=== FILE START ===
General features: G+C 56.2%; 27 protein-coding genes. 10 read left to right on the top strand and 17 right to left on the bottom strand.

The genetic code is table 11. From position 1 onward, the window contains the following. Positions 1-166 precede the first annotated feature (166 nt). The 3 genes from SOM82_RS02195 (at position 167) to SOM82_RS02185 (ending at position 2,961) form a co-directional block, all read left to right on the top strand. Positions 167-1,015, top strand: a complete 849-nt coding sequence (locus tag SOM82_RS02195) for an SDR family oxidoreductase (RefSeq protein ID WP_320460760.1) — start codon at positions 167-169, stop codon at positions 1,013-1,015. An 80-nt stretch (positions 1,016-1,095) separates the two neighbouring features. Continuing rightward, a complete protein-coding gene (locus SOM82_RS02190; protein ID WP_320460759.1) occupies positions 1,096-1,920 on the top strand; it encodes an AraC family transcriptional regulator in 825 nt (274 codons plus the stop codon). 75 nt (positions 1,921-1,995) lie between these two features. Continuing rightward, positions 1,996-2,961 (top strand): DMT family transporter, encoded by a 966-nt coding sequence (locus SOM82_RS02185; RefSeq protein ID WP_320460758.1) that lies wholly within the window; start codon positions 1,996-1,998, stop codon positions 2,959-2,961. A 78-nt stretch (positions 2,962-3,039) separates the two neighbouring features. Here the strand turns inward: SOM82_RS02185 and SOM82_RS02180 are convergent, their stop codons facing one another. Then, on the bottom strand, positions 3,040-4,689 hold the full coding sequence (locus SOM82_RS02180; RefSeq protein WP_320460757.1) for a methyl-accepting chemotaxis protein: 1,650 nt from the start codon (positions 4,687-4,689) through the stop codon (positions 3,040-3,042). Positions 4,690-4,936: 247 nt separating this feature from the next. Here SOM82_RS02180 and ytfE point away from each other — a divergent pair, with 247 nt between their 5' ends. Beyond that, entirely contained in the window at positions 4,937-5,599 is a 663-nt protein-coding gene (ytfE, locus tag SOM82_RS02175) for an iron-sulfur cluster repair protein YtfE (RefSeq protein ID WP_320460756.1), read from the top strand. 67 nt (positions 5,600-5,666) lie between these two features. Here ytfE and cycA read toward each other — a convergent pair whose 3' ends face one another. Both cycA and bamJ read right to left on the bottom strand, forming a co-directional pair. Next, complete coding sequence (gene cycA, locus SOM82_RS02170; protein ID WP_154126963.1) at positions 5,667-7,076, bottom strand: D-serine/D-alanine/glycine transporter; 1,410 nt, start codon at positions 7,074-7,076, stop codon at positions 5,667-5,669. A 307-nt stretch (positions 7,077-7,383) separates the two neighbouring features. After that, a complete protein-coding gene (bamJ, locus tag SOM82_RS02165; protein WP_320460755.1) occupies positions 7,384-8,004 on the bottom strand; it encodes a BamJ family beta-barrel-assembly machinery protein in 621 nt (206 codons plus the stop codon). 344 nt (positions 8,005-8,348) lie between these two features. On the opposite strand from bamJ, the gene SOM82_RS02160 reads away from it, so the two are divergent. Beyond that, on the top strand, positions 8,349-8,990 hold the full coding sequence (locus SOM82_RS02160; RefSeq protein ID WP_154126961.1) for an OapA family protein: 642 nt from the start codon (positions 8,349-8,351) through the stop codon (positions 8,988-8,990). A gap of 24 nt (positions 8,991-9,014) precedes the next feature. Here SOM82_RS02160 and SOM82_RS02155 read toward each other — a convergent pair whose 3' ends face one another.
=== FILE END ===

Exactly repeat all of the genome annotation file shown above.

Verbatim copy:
General features: G+C 56.2%; 27 protein-coding genes. 10 read left to right on the top strand and 17 right to left on the bottom strand.

The genetic code is table 11. From position 1 onward, the window contains the following. Positions 1-166 precede the first annotated feature (166 nt). The 3 genes from SOM82_RS02195 (at position 167) to SOM82_RS02185 (ending at position 2,961) form a co-directional block, all read left to right on the top strand. Positions 167-1,015, top strand: a complete 849-nt coding sequence (locus tag SOM82_RS02195) for an SDR family oxidoreductase (RefSeq protein ID WP_320460760.1) — start codon at positions 167-169, stop codon at positions 1,013-1,015. An 80-nt stretch (positions 1,016-1,095) separates the two neighbouring features. Continuing rightward, a complete protein-coding gene (locus SOM82_RS02190; protein ID WP_320460759.1) occupies positions 1,096-1,920 on the top strand; it encodes an AraC family transcriptional regulator in 825 nt (274 codons plus the stop codon). 75 nt (positions 1,921-1,995) lie between these two features. Continuing rightward, positions 1,996-2,961 (top strand): DMT family transporter, encoded by a 966-nt coding sequence (locus SOM82_RS02185; RefSeq protein ID WP_320460758.1) that lies wholly within the window; start codon positions 1,996-1,998, stop codon positions 2,959-2,961. A 78-nt stretch (positions 2,962-3,039) separates the two neighbouring features. Here the strand turns inward: SOM82_RS02185 and SOM82_RS02180 are convergent, their stop codons facing one another. Then, on the bottom strand, positions 3,040-4,689 hold the full coding sequence (locus SOM82_RS02180; RefSeq protein WP_320460757.1) for a methyl-accepting chemotaxis protein: 1,650 nt from the start codon (positions 4,687-4,689) through the stop codon (positions 3,040-3,042). Positions 4,690-4,936: 247 nt separating this feature from the next. Here SOM82_RS02180 and ytfE point away from each other — a divergent pair, with 247 nt between their 5' ends. Beyond that, entirely contained in the window at positions 4,937-5,599 is a 663-nt protein-coding gene (ytfE, locus tag SOM82_RS02175) for an iron-sulfur cluster repair protein YtfE (RefSeq protein ID WP_320460756.1), read from the top strand. 67 nt (positions 5,600-5,666) lie between these two features. Here ytfE and cycA read toward each other — a convergent pair whose 3' ends face one another. Both cycA and bamJ read right to left on the bottom strand, forming a co-directional pair. Next, complete coding sequence (gene cycA, locus SOM82_RS02170; protein ID WP_154126963.1) at positions 5,667-7,076, bottom strand: D-serine/D-alanine/glycine transporter; 1,410 nt, start codon at positions 7,074-7,076, stop codon at positions 5,667-5,669. A 307-nt stretch (positions 7,077-7,383) separates the two neighbouring features. After that, a complete protein-coding gene (bamJ, locus tag SOM82_RS02165; protein WP_320460755.1) occupies positions 7,384-8,004 on the bottom strand; it encodes a BamJ family beta-barrel-assembly machinery protein in 621 nt (206 codons plus the stop codon). 344 nt (positions 8,005-8,348) lie between these two features. On the opposite strand from bamJ, the gene SOM82_RS02160 reads away from it, so the two are divergent. Beyond that, on the top strand, positions 8,349-8,990 hold the full coding sequence (locus SOM82_RS02160; RefSeq protein ID WP_154126961.1) for an OapA family protein: 642 nt from the start codon (positions 8,349-8,351) through the stop codon (positions 8,988-8,990). A gap of 24 nt (positions 8,991-9,014) precedes the next feature. Here SOM82_RS02160 and SOM82_RS02155 read toward each other — a convergent pair whose 3' ends face one another.